We’re Making News

All the major news outlets are covering the just released results of the National Geographic-Roper survey (see CNN, Washington Post, CBS). MSNBC has taken it a step further.

In addition to their news story, they’ve included an interactive geography quiz, plus a live poll that asks “How important is it to know geography?” Hop over and place your vote!

3 responses to “We’re Making News

  1. Well I did better than I thought I would on the Geography quiz with an 80%…though some of my answers were just guesses.
    As far as the importance to know geography, I think it is important, however with the growing ubiquity of information online, the ability to look up maps when mobile, etc. I don’t think it is critical to memorize. Save the brain cells for conceptual thinking!


  2. I thought that the Roper quiz was extra hard, especially considering that i haven’t had geography since 8th grade and even then i didn’t really pay attention. My history teacher told us to sign up for this site and learn more about geography and with the work i want to do its a really good idea. Also i learned alot about things i would have never thought of prior to this website. The truth is most teenagers would love to have to take a class like international relations or geography in highschool to learn more about the world they live in today, even though it may not seem like it. Im really glad national geographic has taken a step forward and created this website.


  3. I took the MSNBC “interactive geography quiz” and I think it was MUCH harder than our Roper Poll. I got two questions waaaay wrong. Don’t tell my employers at National Geographic 🙂
    I thought that Florida had the most land of the states listed–I forgot that so much of its area is covered by water. Doh!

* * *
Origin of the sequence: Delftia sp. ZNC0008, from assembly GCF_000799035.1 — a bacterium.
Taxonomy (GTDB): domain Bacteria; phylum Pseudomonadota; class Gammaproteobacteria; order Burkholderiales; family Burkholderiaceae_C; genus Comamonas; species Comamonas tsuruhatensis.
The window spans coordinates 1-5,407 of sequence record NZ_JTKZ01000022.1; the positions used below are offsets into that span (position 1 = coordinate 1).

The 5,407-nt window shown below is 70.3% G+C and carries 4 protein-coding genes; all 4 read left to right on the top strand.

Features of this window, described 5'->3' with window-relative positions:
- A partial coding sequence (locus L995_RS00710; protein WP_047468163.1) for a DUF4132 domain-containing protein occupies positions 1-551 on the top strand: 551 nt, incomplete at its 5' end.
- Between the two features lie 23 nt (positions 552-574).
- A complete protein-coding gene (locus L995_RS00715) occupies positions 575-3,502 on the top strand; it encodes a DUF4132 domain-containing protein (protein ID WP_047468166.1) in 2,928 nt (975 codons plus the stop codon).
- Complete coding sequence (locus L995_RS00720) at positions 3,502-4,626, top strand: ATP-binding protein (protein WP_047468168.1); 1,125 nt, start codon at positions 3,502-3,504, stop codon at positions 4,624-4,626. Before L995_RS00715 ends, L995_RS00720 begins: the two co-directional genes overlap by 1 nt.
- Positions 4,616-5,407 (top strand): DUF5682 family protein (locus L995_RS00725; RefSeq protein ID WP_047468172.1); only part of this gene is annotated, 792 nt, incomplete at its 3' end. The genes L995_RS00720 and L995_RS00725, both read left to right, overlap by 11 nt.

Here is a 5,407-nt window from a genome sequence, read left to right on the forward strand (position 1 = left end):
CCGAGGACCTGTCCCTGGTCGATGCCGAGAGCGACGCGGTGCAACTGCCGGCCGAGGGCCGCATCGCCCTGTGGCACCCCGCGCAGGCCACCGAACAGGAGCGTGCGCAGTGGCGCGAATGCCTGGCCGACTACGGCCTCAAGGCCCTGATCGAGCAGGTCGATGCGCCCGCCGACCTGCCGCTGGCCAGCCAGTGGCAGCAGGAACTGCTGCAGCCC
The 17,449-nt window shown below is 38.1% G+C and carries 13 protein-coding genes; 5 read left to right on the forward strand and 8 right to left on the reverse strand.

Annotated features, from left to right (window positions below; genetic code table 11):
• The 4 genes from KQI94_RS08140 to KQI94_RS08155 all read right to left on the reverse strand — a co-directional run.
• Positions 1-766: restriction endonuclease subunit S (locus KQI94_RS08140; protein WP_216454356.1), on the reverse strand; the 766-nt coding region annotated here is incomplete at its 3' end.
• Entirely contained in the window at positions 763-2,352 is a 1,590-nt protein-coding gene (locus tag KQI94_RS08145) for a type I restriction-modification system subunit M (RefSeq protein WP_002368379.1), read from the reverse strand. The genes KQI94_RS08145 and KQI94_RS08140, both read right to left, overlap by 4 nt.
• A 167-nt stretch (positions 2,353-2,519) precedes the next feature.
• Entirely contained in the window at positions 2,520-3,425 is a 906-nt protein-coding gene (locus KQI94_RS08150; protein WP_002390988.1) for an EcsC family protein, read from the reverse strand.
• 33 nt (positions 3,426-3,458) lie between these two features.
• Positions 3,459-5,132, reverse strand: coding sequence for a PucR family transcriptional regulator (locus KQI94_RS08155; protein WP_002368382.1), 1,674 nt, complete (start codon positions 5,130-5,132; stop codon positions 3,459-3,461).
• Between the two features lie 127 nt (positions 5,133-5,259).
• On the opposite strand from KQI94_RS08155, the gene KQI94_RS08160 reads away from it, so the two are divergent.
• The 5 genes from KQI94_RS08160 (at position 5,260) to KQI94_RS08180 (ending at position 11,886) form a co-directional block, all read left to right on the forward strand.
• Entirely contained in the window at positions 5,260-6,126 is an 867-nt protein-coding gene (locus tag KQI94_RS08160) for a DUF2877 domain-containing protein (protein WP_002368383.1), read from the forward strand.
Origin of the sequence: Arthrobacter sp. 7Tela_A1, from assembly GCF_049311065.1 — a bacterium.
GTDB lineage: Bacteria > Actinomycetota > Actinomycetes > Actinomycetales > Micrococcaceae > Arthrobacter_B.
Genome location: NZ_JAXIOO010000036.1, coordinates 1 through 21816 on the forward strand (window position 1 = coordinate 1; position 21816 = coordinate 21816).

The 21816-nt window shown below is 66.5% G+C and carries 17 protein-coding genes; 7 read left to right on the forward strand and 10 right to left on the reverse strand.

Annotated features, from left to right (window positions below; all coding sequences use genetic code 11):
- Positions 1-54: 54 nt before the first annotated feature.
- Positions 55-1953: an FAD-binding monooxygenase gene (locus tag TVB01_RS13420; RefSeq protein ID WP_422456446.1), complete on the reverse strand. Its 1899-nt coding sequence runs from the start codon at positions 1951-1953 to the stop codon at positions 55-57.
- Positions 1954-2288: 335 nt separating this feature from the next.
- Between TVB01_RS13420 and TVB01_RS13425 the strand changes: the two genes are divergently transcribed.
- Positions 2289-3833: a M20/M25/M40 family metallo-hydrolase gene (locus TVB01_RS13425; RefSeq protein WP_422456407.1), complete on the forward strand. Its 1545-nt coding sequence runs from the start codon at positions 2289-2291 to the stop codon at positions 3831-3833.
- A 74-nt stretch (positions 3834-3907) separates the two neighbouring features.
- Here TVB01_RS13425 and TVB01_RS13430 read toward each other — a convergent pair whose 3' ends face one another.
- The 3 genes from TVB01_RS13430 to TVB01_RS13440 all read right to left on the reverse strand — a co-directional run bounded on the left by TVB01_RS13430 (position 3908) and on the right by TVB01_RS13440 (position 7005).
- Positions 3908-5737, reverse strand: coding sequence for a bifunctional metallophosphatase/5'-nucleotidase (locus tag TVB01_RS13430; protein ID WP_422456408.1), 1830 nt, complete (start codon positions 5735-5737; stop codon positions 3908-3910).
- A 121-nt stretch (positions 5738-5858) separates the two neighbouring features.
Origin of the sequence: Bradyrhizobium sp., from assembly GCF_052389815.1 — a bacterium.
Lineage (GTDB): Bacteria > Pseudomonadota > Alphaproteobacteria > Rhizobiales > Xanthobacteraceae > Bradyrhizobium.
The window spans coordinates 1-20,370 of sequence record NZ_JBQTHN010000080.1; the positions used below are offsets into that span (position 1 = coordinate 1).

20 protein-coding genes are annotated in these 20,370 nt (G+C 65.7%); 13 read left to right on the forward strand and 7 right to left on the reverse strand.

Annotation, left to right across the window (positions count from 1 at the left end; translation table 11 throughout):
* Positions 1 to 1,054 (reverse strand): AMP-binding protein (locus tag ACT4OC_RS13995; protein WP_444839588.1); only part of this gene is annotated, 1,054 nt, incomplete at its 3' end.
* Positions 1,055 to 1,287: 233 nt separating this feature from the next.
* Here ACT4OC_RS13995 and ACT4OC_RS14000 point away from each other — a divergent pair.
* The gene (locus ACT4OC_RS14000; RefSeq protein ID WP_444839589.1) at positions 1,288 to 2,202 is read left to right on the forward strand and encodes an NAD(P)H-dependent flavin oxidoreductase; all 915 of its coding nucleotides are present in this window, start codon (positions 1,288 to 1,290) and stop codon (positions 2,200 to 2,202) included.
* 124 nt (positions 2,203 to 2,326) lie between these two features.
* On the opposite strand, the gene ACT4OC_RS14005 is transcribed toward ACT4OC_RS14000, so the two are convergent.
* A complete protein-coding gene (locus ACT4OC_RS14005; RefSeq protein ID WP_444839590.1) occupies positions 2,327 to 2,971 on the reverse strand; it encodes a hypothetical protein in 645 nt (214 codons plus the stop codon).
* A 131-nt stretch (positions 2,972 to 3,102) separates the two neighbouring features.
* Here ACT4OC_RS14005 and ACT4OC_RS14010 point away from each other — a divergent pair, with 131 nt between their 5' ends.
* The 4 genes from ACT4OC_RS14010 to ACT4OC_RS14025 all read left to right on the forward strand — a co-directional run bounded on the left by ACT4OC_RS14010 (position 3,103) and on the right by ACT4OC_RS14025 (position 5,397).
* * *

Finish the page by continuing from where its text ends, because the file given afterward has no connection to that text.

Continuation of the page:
I also fell for Louisville as the capital of Kentucky–must have had Rick Pitino on the brain. I never HAVE been good at the name the capital game; I generally only know the capital if it means something to me personally–if I have been there trying to get the legislature to allocate more funding for geography in the state or on vacation or something. But I do have a great atlas on my bookshelf so at least I can look it up if asked–most young people in America don’t even have a map at home.
    I have been impressed by the media coverage of the issues brought home by the NGS-Roper Poll–from Rush ranting about schools in the US to those cool USAToday graphics. But I hope that the stories ultimately center on the power of our schools to ensure that kids get the skills and experiences they need to understand the world. It’s not just a set of random facts and stats; it is a spatial perspective that people need to understand the world.
    Thanks to everyone who has signed onto the campaign!
    —Chris Shearer
    National Geographic Education Foundation


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